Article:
Johnny taught himself by studying the work of Davidson as well as Nuu-chah-nulth painter and carver Art Thompson and Kwakwaka’wakw artist Mark Henderson, scrutinizing how they used forms and shapes. But he veered away from the traditional black and red designs we all know, instead infusing his work with brilliant colour.
“When people say, ‘Why don’t you use traditional colours like black and red?’ I say, ‘Well, first of all, why is it traditional if it’s black and red?’ The only reason a majority of West Coast artists used black and red was because, back then, that’s all we had access to. Salmon eggs and berries and soot from a fire; that’s how we made colour. But now we have all these paints and colours available to us, so why not
He adds: “I remember reading an interview with a Kwakwaka’wakw carver named Willie Seaweed and the interviewer asked, ‘Willie, you use a chainsaw to rough out a totem pole and circle templates to make your eyes in your masks and your poles. Don’t you think that’s cheating or a shortcut?’ And he answered, ‘Why? If it makes my job easier, why not use it?’ ”
There was some great advice Davidson gave Johnny when he began to feel guilty of selling his culture through his art. “He goes, ‘Why do you think that?’ And I said, ‘Because I’m making money from selling our traditional art form.’ ”
Davidson’s response was to ask Johnny if he made ceremonial pieces and sold those. “I said ‘no’ and he said, ‘Well, you’re not selling your culture. You’re showing people the beauty of your culture and sharing it with the rest of the world so that they know who we are.’ ”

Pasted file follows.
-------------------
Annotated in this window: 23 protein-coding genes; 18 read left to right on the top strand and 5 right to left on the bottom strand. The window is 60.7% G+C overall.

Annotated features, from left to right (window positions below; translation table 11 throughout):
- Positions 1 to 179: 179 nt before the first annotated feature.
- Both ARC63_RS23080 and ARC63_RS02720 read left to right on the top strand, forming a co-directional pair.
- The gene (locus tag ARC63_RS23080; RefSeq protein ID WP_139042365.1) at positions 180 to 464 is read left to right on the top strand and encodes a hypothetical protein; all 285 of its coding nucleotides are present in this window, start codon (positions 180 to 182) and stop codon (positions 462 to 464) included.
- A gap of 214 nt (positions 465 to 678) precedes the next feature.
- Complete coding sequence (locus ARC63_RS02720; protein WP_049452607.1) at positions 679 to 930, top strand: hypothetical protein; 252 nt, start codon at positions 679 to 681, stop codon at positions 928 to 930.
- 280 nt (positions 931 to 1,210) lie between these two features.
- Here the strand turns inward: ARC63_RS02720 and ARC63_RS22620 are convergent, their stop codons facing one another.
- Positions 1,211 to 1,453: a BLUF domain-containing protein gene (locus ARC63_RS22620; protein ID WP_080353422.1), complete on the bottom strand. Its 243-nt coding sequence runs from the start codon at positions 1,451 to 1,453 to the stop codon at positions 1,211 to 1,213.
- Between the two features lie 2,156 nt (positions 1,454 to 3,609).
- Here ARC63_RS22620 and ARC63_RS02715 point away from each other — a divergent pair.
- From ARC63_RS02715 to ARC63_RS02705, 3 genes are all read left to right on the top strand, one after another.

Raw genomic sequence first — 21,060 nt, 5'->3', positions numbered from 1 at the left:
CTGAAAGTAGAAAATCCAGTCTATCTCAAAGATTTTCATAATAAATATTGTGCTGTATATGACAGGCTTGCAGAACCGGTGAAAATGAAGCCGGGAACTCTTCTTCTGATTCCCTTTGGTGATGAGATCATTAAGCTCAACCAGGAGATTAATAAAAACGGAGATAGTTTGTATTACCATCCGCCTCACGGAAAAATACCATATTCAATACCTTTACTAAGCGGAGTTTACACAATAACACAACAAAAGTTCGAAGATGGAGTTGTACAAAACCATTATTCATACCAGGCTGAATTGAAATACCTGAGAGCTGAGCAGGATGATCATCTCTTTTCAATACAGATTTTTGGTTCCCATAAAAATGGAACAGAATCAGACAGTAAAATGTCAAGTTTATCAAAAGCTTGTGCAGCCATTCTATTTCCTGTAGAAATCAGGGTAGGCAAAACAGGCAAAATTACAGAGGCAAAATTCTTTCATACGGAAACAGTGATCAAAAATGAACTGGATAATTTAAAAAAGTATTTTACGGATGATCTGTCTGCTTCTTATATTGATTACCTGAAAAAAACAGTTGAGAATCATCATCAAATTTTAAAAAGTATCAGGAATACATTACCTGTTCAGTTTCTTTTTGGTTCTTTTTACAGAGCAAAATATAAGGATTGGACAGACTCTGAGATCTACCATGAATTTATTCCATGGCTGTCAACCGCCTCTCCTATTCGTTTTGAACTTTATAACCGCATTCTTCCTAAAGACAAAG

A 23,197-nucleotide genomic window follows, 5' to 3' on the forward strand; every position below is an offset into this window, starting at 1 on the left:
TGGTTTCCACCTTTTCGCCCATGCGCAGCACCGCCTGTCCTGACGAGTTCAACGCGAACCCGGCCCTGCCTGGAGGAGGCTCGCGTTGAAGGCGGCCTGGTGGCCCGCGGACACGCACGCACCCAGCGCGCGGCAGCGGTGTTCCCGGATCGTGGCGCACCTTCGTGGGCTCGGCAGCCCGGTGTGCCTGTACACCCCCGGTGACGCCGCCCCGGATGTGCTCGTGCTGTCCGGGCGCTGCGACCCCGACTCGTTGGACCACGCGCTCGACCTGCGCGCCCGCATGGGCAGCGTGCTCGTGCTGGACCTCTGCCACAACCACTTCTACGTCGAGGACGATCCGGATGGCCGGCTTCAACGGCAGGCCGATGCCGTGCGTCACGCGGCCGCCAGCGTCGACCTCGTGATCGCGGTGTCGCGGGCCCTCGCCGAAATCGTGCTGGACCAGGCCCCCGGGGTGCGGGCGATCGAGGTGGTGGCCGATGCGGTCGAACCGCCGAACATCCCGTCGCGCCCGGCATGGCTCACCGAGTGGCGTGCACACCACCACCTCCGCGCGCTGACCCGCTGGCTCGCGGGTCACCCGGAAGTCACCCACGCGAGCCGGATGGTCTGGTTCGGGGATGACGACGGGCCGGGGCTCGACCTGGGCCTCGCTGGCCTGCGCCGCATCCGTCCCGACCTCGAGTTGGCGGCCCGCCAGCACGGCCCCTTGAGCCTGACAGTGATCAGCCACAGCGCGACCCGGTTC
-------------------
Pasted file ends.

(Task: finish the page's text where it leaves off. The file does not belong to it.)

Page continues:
I ask what he wants people to know about him and he exhales, considering the question.
“It changes every moment. Every accomplishment changes where I want to go, what I want to be,” he says. “In the end, when I go, and hopefully it’s a long time away, I want to leave a legacy that I made change for my people, made change for my family, that I made change in this country and this world that will better everybody else.”
He talks about “working his butt off” to gain success, but as his star rises, he hopes his work piques curiosity about the plight of the First Nations.
“Because I’m creating this piece is not going to make the world a better place. But whoever buys this and says, ‘Man, I wanna know who Maynard is ’cause I really like this heron,’ they look me up and go, ‘Oh, he’s done work with Hope and Health, Pacific FC and BC Ferries, did a mural in Chemainus, did an archway in Chemainus. He’s made change in his community and his world and for Indigenous people.’
“I want people in my community and my territory and province and country to look at Indigenous people through a better lens than what they’ve been shown so far,” he says. “We are an amazing people. We’ve thrived to make it through all the oppressions and racism of Canada and we’re still here making a difference in this world for the better.”
He pauses, maybe reflecting on what he’s told me, but then adding the essential coda.
“I want my grandkids to look back and go, ‘Wow, my grandfather did a lot of great things for his people, did a lot of great things for his community.”